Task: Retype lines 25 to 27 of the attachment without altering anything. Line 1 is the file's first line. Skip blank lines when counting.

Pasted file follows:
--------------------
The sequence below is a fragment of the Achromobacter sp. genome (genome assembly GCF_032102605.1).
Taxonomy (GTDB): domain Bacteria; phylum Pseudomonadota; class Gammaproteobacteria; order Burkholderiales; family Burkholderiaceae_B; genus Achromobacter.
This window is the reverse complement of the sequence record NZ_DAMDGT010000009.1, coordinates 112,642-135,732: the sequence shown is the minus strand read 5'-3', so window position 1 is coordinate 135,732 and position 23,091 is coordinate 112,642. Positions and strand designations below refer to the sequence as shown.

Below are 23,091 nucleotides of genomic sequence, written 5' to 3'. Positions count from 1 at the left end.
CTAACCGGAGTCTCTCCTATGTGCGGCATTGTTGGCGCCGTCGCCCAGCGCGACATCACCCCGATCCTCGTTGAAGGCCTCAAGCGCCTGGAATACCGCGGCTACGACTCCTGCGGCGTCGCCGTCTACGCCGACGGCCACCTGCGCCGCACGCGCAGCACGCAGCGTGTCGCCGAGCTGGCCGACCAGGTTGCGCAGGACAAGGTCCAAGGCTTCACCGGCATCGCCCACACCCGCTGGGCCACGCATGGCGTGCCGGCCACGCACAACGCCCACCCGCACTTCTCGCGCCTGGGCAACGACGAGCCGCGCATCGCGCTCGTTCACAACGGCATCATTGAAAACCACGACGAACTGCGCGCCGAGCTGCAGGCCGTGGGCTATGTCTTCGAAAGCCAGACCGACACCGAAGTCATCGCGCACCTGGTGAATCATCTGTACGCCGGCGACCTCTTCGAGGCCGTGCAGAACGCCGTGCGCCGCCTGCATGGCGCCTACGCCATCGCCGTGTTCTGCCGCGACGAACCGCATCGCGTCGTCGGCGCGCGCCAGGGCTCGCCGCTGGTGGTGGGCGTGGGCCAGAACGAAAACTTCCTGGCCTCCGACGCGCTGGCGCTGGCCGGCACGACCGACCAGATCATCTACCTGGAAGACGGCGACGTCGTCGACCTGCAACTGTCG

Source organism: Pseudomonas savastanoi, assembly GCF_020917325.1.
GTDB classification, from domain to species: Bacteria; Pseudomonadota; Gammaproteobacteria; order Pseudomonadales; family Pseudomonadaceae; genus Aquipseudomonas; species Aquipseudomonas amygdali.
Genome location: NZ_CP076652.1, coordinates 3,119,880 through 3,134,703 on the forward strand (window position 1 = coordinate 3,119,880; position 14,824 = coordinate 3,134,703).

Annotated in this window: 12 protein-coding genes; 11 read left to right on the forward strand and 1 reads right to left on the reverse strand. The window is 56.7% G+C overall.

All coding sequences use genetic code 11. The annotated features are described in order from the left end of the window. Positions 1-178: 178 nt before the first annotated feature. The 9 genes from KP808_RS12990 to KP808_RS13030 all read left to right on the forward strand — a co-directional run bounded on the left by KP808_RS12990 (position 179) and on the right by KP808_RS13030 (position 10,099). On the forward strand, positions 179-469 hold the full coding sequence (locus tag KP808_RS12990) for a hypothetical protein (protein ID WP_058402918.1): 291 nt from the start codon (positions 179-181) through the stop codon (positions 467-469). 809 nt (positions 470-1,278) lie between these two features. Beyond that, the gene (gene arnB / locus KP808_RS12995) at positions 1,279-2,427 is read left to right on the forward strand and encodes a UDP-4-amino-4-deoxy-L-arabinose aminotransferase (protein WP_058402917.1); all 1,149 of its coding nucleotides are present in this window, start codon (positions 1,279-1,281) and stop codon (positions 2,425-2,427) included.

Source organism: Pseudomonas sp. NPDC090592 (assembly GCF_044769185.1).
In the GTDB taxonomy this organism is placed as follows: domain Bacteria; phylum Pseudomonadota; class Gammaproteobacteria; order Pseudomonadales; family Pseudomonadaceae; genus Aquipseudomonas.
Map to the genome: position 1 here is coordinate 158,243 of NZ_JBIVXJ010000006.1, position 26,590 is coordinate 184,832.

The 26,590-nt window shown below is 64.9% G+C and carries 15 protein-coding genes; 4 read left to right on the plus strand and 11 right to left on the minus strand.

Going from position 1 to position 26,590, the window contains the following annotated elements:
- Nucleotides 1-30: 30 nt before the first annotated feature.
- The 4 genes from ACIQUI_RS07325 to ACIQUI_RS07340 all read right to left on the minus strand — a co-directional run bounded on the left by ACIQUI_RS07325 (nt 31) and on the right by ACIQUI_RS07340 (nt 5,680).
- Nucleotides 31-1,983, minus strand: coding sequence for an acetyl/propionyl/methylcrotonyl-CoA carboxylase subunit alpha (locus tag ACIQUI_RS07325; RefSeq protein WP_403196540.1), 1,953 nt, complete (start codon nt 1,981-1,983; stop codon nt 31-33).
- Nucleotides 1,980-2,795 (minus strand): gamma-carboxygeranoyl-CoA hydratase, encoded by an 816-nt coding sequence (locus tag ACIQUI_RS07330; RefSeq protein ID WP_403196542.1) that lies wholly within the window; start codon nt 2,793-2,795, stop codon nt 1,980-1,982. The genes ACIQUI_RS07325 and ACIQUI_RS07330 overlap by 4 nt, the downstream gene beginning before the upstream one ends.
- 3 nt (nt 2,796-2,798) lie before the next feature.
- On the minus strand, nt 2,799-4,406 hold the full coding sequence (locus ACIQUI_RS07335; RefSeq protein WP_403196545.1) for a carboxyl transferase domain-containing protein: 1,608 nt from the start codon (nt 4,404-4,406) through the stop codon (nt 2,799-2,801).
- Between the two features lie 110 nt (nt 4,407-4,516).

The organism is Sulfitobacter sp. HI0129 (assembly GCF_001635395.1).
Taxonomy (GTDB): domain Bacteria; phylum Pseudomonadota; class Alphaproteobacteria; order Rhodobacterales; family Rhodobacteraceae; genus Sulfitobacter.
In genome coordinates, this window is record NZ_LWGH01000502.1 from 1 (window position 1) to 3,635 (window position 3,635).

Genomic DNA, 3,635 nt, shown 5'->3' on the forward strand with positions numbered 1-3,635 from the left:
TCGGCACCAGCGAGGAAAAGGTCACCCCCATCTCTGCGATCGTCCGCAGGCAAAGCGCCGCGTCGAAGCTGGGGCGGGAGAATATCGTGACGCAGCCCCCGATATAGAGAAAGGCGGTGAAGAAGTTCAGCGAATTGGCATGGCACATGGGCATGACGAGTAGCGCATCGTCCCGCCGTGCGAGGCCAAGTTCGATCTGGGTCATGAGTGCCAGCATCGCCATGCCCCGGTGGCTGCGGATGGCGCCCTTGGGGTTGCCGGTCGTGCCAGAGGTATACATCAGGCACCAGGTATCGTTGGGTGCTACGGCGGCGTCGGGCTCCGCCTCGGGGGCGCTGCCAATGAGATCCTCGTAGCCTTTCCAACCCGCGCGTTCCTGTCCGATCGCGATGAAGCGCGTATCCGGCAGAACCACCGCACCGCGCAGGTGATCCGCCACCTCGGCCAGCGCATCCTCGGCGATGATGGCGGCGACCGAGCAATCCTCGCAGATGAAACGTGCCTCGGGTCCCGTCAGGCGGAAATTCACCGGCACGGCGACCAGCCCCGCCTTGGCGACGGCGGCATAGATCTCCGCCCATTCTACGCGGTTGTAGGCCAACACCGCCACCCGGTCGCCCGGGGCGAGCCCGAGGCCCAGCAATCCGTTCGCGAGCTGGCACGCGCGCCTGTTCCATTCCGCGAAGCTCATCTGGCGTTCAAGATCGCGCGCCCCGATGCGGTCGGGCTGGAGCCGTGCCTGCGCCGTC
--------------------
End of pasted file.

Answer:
In genome coordinates, this window is record NZ_LWGH01000502.1 from 1 (window position 1) to 3,635 (window position 3,635).

Genomic DNA, 3,635 nt, shown 5'->3' on the forward strand with positions numbered 1-3,635 from the left:
TCGGCACCAGCGAGGAAAAGGTCACCCCCATCTCTGCGATCGTCCGCAGGCAAAGCGCCGCGTCGAAGCTGGGGCGGGAGAATATCGTGACGCAGCCCCCGATATAGAGAAAGGCGGTGAAGAAGTTCAGCGAATTGGCATGGCACATGGGCATGACGAGTAGCGCATCGTCCCGCCGTGCGAGGCCAAGTTCGATCTGGGTCATGAGTGCCAGCATCGCCATGCCCCGGTGGCTGCGGATGGCGCCCTTGGGGTTGCCGGTCGTGCCAGAGGTATACATCAGGCACCAGGTATCGTTGGGTGCTACGGCGGCGTCGGGCTCCGCCTCGGGGGCGCTGCCAATGAGATCCTCGTAGCCTTTCCAACCCGCGCGTTCCTGTCCGATCGCGATGAAGCGCGTATCCGGCAGAACCACCGCACCGCGCAGGTGATCCGCCACCTCGGCCAGCGCATCCTCGGCGATGATGGCGGCGACCGAGCAATCCTCGCAGATGAAACGTGCCTCGGGTCCCGTCAGGCGGAAATTCACCGGCACGGCGACCAGCCCCGCCTTGGCGACGGCGGCATAGATCTCCGCCCATTCTACGCGGTTGTAGGCCAACACCGCCACCCGGTCGCCCGGGGCGAGCCCGAGGCCCAGCAATCCGTTCGCGAGCTGGCACGCGCGCCTGTTCCATTCCGCGAAGCTCATCTGGCGTTCAAGATCGCGCGCCCCGATGCGGTCGGGCTGGAGCCGTGCCTGCGCCGTC